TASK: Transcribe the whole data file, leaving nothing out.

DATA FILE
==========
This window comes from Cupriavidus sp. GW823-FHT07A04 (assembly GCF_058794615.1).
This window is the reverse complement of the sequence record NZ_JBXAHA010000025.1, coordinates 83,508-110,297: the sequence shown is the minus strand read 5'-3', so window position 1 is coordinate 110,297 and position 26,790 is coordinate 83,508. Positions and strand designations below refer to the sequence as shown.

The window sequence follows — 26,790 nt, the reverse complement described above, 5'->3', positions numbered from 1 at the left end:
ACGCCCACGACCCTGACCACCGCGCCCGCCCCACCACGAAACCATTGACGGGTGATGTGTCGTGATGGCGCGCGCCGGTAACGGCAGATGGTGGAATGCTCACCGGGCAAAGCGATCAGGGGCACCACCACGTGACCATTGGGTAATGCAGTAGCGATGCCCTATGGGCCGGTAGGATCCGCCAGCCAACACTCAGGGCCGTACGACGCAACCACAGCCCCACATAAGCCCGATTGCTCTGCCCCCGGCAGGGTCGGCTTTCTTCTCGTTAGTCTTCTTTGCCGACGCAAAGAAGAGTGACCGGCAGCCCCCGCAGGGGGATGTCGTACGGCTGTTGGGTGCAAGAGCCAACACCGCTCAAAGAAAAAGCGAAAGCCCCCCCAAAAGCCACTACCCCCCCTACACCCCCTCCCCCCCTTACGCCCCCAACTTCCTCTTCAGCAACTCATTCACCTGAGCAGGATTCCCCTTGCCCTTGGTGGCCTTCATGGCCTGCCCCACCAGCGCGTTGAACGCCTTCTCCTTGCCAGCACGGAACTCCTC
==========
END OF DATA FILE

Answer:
This window comes from Cupriavidus sp. GW823-FHT07A04 (assembly GCF_058794615.1).
This window is the reverse complement of the sequence record NZ_JBXAHA010000025.1, coordinates 83,508-110,297: the sequence shown is the minus strand read 5'-3', so window position 1 is coordinate 110,297 and position 26,790 is coordinate 83,508. Positions and strand designations below refer to the sequence as shown.

The window sequence follows — 26,790 nt, the reverse complement described above, 5'->3', positions numbered from 1 at the left end:
ACGCCCACGACCCTGACCACCGCGCCCGCCCCACCACGAAACCATTGACGGGTGATGTGTCGTGATGGCGCGCGCCGGTAACGGCAGATGGTGGAATGCTCACCGGGCAAAGCGATCAGGGGCACCACCACGTGACCATTGGGTAATGCAGTAGCGATGCCCTATGGGCCGGTAGGATCCGCCAGCCAACACTCAGGGCCGTACGACGCAACCACAGCCCCACATAAGCCCGATTGCTCTGCCCCCGGCAGGGTCGGCTTTCTTCTCGTTAGTCTTCTTTGCCGACGCAAAGAAGAGTGACCGGCAGCCCCCGCAGGGGGATGTCGTACGGCTGTTGGGTGCAAGAGCCAACACCGCTCAAAGAAAAAGCGAAAGCCCCCCCAAAAGCCACTACCCCCCCTACACCCCCTCCCCCCCTTACGCCCCCAACTTCCTCTTCAGCAACTCATTCACCTGAGCAGGATTCCCCTTGCCCTTGGTGGCCTTCATGGCCTGCCCCACCAGCGCGTTGAACGCCTTCTCCTTGCCAGCACGGAACTCCTC